Thanks but no thanks. The money I save monthly not paying for gas, car payments, parking, time in traffic and maintenance is reason enough. Keep you’re car, my chauffeur is waiting for me underground.

  • I think this is overall an apples to oranges comparison.

    If these self-driving cars eliminate high-speed rail–then do they also eliminate domestic air travel? It seems like the argument would be the same–who needs expensive infrastructure (airports, planes) that are fuel inefficient–when you have this driverless car to take you..

    Oh–that’s right–there’s a speed thing.

    Seriously–high speed rail is useful in certain areas because of the speed and the ability to pack a lot of people in one transportation device and get them there faster. This is also the case with lots of public transportation when you take into account time factors like finding parking etc.

    Cost wise–you have to be careful about what you calculate and figure out what the complete costs are. Thinking about city based mass transit– in Chicago, for example–if you go from Evanston to the Loop (rich suburb to down town)–you can take the L for $2.25 each direction. That’s about a 15 mile trip and it takes around 45 minutes. Do that for work each day and you are paying $4.50.
    With most standard cars–even energy efficient prius’s driving in the City–you might only pay $3 in gas–but parking that car all day will cost you another $12.. and so it’s triple the cost. Subsidies are not going to make up that cost–and the drive each direction will not be faster.

    Anyway, people should be careful here–I don’t think it’s entirely clear that the first comparison makes a lot of sense, because the modes of transportation are pretty different and serve different purposes. This is not to argue for high speed rail, necessarily, but merely to say that one should be careful with the arguments to make sure that they make sense.

    PS–it would also be a bit more of a real life test to see a bunch of these cars driving together in an area to see how they would manage. From all the research I’ve seen–they use a wide variety of sensors (not just the laser thing on top) to know their position accurately–and it’d be good to have some more data on whether a lot of these sensors from different cars in the same area would cause conflicts. Furthermore–The issue of hacking is a serious one to me… as are concerns about weather–does this work in the middle of a storm? or in snow? This is cool stuff–but it really is only preliminary…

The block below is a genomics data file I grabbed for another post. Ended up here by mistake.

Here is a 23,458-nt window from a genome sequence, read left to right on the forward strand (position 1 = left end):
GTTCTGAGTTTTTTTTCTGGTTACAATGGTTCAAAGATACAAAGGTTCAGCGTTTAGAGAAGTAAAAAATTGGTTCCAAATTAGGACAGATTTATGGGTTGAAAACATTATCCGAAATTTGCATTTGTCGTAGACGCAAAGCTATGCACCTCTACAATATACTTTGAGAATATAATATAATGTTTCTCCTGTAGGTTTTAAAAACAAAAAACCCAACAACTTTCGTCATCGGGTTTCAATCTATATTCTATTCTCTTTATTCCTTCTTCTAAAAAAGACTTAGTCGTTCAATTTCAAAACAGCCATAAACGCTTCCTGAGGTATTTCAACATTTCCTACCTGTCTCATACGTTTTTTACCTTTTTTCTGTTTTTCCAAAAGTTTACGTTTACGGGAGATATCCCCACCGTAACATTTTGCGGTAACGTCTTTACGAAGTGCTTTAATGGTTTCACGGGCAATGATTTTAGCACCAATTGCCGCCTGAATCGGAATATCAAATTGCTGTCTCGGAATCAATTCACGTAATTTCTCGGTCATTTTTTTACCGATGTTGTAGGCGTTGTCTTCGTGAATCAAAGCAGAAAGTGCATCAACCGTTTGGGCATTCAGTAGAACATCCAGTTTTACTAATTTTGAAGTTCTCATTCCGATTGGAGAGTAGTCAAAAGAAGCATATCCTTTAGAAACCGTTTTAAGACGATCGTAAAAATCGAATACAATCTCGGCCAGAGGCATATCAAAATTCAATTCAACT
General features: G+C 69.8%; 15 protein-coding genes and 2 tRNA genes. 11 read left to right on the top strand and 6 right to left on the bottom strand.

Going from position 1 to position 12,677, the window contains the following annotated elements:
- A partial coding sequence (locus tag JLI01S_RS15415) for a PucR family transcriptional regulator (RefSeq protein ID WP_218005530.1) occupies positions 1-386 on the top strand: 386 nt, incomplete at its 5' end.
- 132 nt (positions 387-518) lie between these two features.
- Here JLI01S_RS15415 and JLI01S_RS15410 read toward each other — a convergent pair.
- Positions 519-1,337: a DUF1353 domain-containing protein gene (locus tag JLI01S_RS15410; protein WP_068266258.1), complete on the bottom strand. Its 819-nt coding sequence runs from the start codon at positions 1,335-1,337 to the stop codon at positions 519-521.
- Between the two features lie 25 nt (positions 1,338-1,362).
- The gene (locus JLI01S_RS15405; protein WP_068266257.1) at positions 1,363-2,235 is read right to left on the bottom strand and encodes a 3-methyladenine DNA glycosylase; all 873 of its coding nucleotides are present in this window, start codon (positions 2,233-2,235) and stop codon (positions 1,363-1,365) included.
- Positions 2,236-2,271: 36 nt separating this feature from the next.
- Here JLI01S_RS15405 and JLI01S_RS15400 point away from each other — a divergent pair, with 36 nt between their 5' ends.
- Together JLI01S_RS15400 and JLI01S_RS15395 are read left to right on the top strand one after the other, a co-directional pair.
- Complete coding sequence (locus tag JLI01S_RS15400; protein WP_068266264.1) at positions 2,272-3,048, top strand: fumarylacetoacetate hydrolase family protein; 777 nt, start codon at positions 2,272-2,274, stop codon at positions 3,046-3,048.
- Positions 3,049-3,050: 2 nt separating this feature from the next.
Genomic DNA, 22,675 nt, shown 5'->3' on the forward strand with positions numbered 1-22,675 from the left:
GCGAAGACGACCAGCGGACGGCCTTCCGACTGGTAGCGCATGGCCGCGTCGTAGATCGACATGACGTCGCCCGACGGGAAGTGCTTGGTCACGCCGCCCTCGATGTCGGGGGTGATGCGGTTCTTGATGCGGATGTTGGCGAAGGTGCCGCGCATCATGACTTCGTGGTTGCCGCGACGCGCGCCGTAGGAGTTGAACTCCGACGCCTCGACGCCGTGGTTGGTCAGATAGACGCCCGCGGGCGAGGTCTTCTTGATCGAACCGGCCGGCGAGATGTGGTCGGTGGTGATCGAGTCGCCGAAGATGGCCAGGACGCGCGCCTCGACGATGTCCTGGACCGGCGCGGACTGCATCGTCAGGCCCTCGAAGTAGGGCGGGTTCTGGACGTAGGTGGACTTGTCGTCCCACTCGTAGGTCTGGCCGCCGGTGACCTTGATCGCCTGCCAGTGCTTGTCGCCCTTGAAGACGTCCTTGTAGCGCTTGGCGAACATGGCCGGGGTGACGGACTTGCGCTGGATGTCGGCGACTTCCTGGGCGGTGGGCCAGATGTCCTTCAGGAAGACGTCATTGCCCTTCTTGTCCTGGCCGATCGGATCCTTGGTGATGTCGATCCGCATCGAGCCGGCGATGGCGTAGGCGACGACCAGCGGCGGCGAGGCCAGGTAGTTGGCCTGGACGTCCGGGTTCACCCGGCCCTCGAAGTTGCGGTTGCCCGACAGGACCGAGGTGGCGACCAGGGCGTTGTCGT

• Bob Cardina

    Walter – where are all these cars going to park when every single person has their own? I think you miss the point on public transit. Many people don’t want cars, not because they don’t like driving, but because of the additional headaches like parking, maintenance, and permitting. I’ll take two train rides over a sleepy ride alone in a self-driving car, because when I get off the train I can forget about it.

  • EngineerScotty

    Unless self-driving cars are going to be operating at 120MPH or faster, they aren’t going to be a replacement for high-speed modes of long-distance travel (whether air or rail). It goes without saying that our existing highway infrastructure is not designed for those speeds.

    Self-driving cars vs public transit is a more interesting case. Self driving cars help to solve the downtown parking problem–they can go park themselves out of the way after dropping off their rider, rather than need to be parked in valuable downtown real estate–but the other problems associated with SOV use (congestion, pollution) aren’t likely solved with an autopilot.

    However, there’s one other thing being neglected: the self-driving bus.

    Right now, the limiting factor for US public transit operations is paying for drivers. Self-driving metros exist (Vancouver’s SkyTrain is the best example), but Google’s technology may make it possible to have safe autonomous operation of mass-transit vehicles without having a fully-private right of way and centralized control system.

  • Will Spargur

    Before you can compare how much it costs to drive vs take rail you have to buy the car. How much does that car cost? Even if you have the money not everyone wants to be forced to buy a car because there’s no other way to get around.

  • Derek Scruggs

    I wonder if the average blind person can afford a self driving car.

  • Kris

    Some of the last dissenters make good points, but many seem to assume that public transportation is frequent and point-to-point or close to it. These assumptions are far from correct, and will remain so even if we vastly expand public transportation.

© The American Interest LLC 2005-2017 About Us Masthead Submissions Advertise Customer Service